2. A young man allegedly tried to assault children and adults with knives at the Morton Public Library on October 13, but his attack was stopped by a 76-year-old chess instructor, the Pekin Times reports. Dustin Brown, 19, of Morton, stands accused of attempted murder, aggravated battery of a senior citizen, and aggravated assault. He also faces child pornography charges unrelated to this incident. He was expelled from Morton High School following allegations that he used the school’s network to access illegal pornographic materials.
  3. A 20-year-old man has been charged with disorderly conduct after trying to get on a school bus in the far-northwest suburb of Huntley in the morning of Friday, October 16, the Chicago Sun-Times reports. Police responded to reports of a man “acting strangely and trying to get on the school bus.” Shortly after they arrived, police arrested the man, whom the bus driver had reportedly kept off the bus.
  4. Police in Champaign chased and arrested a Centennial High School student, who allegedly showed off what he said was a hand grenade he had carried onto a school bus October 12, the Champaign-Urbana News-Gazette reports. The student was not named, as he was charged as a minor with disorderly conduct for bringing what police later discovered was an unloaded BB gun onto a school bus. The Unit 4 school district is providing counseling for any students who might have been on that bus.
  5. Students in Peoria are mourning the death of Tommie Forest III, 14, a football player at Peoria High School who was shot and killed in a home invasion on October 11, the Peoria Journal-Star reports. His coach, Tim Thornton, said Tommie had a strong work ethic and was always smiling. “Kids spend so many hours at school and so many hours after school, we become family,” said Academic Instructional Officer Revonda Johnson. “So when this happens to one of our students, it happens to one of our own.”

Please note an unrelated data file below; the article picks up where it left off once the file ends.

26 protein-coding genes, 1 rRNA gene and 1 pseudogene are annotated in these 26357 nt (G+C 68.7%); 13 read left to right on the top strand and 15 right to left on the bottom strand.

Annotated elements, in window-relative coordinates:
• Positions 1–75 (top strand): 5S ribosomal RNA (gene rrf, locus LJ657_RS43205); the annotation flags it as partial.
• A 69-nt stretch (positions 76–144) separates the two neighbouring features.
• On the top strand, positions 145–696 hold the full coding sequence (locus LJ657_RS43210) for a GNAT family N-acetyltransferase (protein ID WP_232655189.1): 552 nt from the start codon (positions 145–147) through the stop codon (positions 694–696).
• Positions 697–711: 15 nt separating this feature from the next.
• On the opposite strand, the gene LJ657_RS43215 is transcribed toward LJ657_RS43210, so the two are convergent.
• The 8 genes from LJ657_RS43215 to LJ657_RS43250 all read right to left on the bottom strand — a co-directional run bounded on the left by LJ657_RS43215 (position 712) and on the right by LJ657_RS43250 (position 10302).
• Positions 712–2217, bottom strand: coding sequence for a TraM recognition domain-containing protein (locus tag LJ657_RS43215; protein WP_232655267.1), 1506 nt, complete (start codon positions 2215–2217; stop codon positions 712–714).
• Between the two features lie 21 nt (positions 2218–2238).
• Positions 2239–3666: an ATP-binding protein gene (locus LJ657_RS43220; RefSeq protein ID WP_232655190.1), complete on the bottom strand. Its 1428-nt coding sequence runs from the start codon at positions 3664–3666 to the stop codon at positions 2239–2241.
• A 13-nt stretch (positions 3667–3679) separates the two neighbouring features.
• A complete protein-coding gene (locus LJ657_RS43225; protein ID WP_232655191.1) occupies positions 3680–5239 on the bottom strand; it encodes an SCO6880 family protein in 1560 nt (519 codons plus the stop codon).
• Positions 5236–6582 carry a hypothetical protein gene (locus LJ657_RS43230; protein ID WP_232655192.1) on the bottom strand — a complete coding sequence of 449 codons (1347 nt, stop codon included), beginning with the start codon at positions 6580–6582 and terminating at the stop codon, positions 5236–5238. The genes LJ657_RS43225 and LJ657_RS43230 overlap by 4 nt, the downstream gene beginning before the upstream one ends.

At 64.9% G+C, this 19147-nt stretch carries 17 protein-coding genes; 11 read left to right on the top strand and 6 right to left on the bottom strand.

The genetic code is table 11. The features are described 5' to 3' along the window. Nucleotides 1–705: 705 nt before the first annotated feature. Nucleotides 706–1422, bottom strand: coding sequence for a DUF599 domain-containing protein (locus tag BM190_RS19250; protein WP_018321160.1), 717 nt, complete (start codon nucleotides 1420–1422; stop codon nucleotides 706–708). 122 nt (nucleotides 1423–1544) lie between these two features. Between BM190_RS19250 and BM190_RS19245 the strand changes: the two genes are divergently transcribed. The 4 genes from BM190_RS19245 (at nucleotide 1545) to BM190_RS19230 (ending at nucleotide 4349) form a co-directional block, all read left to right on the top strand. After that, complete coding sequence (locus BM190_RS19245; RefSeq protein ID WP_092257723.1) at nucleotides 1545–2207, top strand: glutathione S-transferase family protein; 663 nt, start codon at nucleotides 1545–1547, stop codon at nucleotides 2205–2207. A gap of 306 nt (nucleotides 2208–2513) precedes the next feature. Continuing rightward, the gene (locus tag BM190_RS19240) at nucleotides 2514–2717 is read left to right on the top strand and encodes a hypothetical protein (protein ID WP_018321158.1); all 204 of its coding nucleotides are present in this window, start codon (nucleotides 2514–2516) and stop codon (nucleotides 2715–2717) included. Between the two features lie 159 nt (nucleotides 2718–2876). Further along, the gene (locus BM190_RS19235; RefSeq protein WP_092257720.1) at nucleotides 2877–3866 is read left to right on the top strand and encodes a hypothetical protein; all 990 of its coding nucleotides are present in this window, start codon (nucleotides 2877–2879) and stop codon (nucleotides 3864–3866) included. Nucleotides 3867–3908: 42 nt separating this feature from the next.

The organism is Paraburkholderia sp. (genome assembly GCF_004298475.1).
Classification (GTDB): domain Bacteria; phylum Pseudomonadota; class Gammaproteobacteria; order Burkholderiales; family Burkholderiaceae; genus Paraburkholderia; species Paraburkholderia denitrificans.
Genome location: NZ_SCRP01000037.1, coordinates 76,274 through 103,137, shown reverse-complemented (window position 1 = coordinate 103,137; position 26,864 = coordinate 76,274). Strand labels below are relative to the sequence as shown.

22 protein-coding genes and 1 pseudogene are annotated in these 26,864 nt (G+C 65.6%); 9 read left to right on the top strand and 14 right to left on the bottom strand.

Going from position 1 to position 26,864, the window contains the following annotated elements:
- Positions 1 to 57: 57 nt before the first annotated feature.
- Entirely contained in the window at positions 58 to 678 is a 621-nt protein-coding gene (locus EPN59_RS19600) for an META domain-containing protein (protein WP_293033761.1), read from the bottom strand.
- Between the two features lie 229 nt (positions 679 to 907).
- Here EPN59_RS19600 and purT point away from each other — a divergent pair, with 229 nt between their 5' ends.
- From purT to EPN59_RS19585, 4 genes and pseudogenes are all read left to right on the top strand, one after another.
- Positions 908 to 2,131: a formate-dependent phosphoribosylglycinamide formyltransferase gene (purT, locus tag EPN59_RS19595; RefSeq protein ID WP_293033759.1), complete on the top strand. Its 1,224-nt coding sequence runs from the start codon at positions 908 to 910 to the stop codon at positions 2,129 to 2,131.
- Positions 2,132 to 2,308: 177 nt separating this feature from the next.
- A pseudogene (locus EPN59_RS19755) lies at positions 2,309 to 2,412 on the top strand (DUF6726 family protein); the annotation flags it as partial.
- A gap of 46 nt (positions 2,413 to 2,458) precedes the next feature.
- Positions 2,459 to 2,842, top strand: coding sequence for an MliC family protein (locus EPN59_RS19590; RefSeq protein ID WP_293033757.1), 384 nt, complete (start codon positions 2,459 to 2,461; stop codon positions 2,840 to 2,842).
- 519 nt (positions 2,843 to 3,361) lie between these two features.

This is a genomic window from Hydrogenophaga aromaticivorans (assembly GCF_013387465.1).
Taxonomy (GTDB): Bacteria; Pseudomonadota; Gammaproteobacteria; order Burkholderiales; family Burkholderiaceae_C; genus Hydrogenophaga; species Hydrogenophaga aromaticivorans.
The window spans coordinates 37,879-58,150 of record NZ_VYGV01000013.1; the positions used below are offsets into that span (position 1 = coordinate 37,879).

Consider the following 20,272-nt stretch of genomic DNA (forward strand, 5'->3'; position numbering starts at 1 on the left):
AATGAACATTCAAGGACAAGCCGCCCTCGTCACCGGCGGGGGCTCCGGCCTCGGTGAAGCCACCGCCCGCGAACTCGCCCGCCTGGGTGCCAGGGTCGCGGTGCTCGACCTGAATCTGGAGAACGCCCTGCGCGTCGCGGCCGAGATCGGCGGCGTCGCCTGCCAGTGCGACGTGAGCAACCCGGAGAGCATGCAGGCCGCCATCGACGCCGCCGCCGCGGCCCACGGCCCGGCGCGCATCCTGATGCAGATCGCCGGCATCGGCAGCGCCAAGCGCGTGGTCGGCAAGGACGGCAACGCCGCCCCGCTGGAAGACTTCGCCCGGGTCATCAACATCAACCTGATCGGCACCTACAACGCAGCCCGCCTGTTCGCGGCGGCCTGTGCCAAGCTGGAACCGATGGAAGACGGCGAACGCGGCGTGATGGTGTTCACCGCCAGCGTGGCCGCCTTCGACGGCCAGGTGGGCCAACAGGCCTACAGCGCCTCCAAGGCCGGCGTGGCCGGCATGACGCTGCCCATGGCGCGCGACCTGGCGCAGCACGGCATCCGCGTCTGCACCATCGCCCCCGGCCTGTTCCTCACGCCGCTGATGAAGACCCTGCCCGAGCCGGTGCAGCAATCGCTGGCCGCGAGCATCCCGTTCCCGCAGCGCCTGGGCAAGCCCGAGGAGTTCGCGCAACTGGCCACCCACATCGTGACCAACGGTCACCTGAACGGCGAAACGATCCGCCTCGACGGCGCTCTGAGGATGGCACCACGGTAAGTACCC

6. A “disoriented and confused” man wandered into a classroom full of students at the Belleville Safe School on Thursday, October 15, causing the school to be put on lockdown briefly, the Belleville News-Democrat reports. The man was neither charged nor named, and according to police, he may have been suffering from a mental illness. He simply walked into the building as students were arriving, and said, “I’m here to learn.” The teacher said that was fine but that she first had to move the other students to a different room.
  7. A student at Gibson City-Melvin-Sibley Middle School confessed to writing a message threatening to “blow up the school” on a bathroom wall, the Champaign-Urbana News-Gazette reports. The school was evacuated when the message was discovered. The student “is asking everybody to forgive him,” Gibson City’s police chief said. “It was just a dumb, stupid thing he did, and there was really no meaning behind it.” A few hours after bomb-sniffing dogs from the University of Illinois did a full sweep, students were allowed to return.
  8. Adnan Azeemullah, 18, a varsity football player at Bartlett High School, died Wednesday, October 14, when his motorcycle crashed into a School District U-46 bus in Elgin, the Daily Herald reports. His friends at the school are in mourning and have taken to social media to post remembrances. Elgin Area School District U-46 CEO Tony Sanders quoted from an essay Adnan had recently written: “Finally all the sweat and hard work had paid off and here I am, few months later being congratulated by those who had faith in me, and those who didn’t. All that work has paid off. I had done something that I could never have imagined a few years ago. If I can do something like this, then surely my possibilities are endless,” Adnan wrote, referring to his memorization of the entire Qu’ran, all 700 pages of Islam’s holy book.